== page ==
The burgeoning e-commerce retail sector has sparked an insatiable demand for industrial real estate across Canada with companies constantly in search of warehouse, distribution and fulfillment space.
In many of the major Canadian markets, such as Vancouver and Toronto, available space is at a premium and hard to come by with developers launching new construction to try and keep up with the demand.
“Their expectations are speed delivery, competitive prices and in some regards free shipping. That has made companies shift from traditional bricks and mortar to more warehousing type solutions. So the retail footprint has gone down and the industrial footprint went up to satisfy the consumer expectations,” said Toner.
“Some would argue that e-commerce requires three times more logistics space than when you have a traditional retail model. So as we gravitate to more and more and more e-commerce, all that product that was in the whatever brand store you want that footprint shrinks and the industrial footprint goes up.”
Toner said e-commerce has also created a different type of distribution centre because companies need high power for all the robotics in some cases and they like higher ceiling heights.
“In some of these fulfillment centres, we never used to see giant parking lots on the side of a distribution centre because the amount of staff inside was fairly minimal, but now if you look at an Amazon or someone like that, similar to that, they have a high degree of personnel working there so they need more parking and you never used to see that,” he said.
“Another significant change is reverse logistics. What do we do with all of the returns? So now we have companies that are in the reverse logistics business, that are independent of whoever the retailer is, opening up warehouses where they have all the returned goods for sale in there at a discount – or handling the returns for the retailers in some shape or form which takes space.”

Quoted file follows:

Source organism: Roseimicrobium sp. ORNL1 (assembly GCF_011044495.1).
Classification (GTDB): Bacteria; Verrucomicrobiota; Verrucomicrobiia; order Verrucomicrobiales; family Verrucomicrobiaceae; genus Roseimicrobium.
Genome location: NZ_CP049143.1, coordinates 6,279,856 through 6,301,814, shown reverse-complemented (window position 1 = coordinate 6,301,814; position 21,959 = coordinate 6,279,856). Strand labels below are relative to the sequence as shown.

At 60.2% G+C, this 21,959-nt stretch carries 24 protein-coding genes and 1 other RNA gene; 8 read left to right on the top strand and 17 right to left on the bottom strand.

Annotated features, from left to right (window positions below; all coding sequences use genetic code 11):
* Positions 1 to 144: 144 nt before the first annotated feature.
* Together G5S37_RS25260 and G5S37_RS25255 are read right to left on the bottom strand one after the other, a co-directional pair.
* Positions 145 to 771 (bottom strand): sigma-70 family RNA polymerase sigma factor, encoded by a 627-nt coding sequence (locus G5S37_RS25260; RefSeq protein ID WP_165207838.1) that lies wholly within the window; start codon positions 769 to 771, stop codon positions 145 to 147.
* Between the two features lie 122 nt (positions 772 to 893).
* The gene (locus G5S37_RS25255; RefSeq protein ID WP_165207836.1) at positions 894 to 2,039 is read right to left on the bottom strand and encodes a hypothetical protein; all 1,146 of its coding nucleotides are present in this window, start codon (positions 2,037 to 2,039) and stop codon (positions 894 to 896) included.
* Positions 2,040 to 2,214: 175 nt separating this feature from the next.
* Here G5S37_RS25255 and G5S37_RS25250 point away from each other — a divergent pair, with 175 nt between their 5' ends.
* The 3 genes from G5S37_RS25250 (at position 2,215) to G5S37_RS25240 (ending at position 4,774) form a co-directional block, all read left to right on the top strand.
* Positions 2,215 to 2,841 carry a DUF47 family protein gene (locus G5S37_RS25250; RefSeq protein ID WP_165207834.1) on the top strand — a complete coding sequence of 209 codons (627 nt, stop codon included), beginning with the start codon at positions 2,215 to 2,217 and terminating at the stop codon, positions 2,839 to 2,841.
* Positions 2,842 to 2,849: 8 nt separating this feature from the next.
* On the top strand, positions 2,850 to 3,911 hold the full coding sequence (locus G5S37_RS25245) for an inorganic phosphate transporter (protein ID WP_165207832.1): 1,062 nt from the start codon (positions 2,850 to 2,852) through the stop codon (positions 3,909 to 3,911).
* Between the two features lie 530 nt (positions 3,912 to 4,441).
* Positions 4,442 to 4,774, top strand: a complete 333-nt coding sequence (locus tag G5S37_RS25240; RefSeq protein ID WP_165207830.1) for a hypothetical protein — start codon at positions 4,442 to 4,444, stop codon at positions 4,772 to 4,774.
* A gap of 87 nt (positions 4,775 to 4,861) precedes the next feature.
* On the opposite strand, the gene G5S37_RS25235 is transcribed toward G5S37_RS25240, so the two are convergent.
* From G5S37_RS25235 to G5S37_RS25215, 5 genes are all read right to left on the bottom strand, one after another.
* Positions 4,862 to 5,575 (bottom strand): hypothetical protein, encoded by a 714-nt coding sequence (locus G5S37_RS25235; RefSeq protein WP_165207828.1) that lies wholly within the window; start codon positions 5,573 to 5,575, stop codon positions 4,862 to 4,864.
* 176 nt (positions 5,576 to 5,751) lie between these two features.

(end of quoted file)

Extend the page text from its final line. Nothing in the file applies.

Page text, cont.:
Toner’s career in the real estate industry is about 30 years and the veteran said he has never seen the demand and low availability of space like it is now.
“It’s across North America. Industrial vacancy in Vancouver is sub one per cent. Calgary it’s now sub three per cent. Toronto is between one and two per cent. Montreal just over one per cent,” said Toner. “E-commerce is driving a lot of this. It really is. E-commerce has a bunch of ancillary businesses that come with it.”
In its Q4 2021 industrial real estate market report, JLL said vacancy in Vancouver dropped another 30 basis points in the last quarter of 2021, recording a historic low of 0.7 per cent – the first-time vacancy has recorded below the one per cent mark.
“The lack of supply in Metro Vancouver has also resulted in users being redirected to other markets, mainly Calgary, to fulfill their demands. Due to historic pent-up demand, Greater Vancouver has seen a 22 per cent increase in under construction space since the last quarter totaling just over eight million square feet,” said the report.
“With a year of quarter-over-quarter historic lows, vacancy is expected to continue decreasing through 2022 despite a strong development pipeline. The projected deliveries of strata and mixed-use industrial space in the coming year will continue to play a role in accelerating rental rates and will further diversify the tenant mix of industrial space.”
JLL’s Q4 2021 industrial real estate market report for Toronto indicated that vacancy there dropped 20 basis points from the previous quarter to reach a new historic low of 0.8 per cent.
There is also just over 11.2 million square feet under construction.
“Vacancy is expected to remain at or near historic lows throughout the year. The relatively strong construction pipeline will likely do little to alleviate current market conditions. Furthermore, continued supply chain issues and rising costs for building materials will likely continue for much of 2022 and intensify both construction delays and rising occupancy costs,” said JLL.
Toner said at some point some sort of critical mass will be reached.
“For retailers, in satisfying consumer demand, at some point they’re going to get to some sort of concentration where it isn’t necessary for them to continue to acquire or lease the premises that they have been at the same velocity. I think the velocity will slow down in time. I just don’t know what that time period is,” he said.